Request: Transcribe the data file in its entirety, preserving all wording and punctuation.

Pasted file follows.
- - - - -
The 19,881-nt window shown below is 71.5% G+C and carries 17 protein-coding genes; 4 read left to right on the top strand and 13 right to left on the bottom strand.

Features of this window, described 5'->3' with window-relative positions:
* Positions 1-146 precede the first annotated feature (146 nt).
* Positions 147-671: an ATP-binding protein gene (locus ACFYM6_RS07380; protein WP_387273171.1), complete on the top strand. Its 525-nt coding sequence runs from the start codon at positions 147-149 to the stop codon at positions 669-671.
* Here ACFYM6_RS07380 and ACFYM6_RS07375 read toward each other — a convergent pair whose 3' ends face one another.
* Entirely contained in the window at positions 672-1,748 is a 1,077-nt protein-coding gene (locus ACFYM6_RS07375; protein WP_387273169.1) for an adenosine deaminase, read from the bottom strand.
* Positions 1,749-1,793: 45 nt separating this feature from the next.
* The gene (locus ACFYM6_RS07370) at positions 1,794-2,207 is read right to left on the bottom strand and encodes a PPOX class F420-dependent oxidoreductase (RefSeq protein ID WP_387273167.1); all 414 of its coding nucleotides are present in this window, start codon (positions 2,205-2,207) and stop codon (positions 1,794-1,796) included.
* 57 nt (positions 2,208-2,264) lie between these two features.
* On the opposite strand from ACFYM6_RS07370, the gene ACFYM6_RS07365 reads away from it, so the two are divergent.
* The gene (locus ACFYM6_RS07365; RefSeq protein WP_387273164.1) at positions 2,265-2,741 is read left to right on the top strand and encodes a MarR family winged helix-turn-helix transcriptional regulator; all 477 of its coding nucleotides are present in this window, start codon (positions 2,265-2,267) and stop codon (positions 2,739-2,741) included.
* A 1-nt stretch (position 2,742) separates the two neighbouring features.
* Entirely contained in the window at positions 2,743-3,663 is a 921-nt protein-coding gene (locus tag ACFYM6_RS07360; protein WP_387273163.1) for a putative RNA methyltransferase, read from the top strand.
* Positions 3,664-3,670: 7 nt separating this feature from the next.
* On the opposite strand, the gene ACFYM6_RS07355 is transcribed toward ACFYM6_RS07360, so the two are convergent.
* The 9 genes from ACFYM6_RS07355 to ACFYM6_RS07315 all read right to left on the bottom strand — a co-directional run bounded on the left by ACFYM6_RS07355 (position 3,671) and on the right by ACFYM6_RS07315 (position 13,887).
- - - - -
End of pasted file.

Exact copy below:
The 19,881-nt window shown below is 71.5% G+C and carries 17 protein-coding genes; 4 read left to right on the top strand and 13 right to left on the bottom strand.

Features of this window, described 5'->3' with window-relative positions:
* Positions 1-146 precede the first annotated feature (146 nt).
* Positions 147-671: an ATP-binding protein gene (locus ACFYM6_RS07380; protein WP_387273171.1), complete on the top strand. Its 525-nt coding sequence runs from the start codon at positions 147-149 to the stop codon at positions 669-671.
* Here ACFYM6_RS07380 and ACFYM6_RS07375 read toward each other — a convergent pair whose 3' ends face one another.
* Entirely contained in the window at positions 672-1,748 is a 1,077-nt protein-coding gene (locus ACFYM6_RS07375; protein WP_387273169.1) for an adenosine deaminase, read from the bottom strand.
* Positions 1,749-1,793: 45 nt separating this feature from the next.
* The gene (locus ACFYM6_RS07370) at positions 1,794-2,207 is read right to left on the bottom strand and encodes a PPOX class F420-dependent oxidoreductase (RefSeq protein ID WP_387273167.1); all 414 of its coding nucleotides are present in this window, start codon (positions 2,205-2,207) and stop codon (positions 1,794-1,796) included.
* 57 nt (positions 2,208-2,264) lie between these two features.
* On the opposite strand from ACFYM6_RS07370, the gene ACFYM6_RS07365 reads away from it, so the two are divergent.
* The gene (locus ACFYM6_RS07365; RefSeq protein WP_387273164.1) at positions 2,265-2,741 is read left to right on the top strand and encodes a MarR family winged helix-turn-helix transcriptional regulator; all 477 of its coding nucleotides are present in this window, start codon (positions 2,265-2,267) and stop codon (positions 2,739-2,741) included.
* A 1-nt stretch (position 2,742) separates the two neighbouring features.
* Entirely contained in the window at positions 2,743-3,663 is a 921-nt protein-coding gene (locus tag ACFYM6_RS07360; protein WP_387273163.1) for a putative RNA methyltransferase, read from the top strand.
* Positions 3,664-3,670: 7 nt separating this feature from the next.
* On the opposite strand, the gene ACFYM6_RS07355 is transcribed toward ACFYM6_RS07360, so the two are convergent.
* The 9 genes from ACFYM6_RS07355 to ACFYM6_RS07315 all read right to left on the bottom strand — a co-directional run bounded on the left by ACFYM6_RS07355 (position 3,671) and on the right by ACFYM6_RS07315 (position 13,887).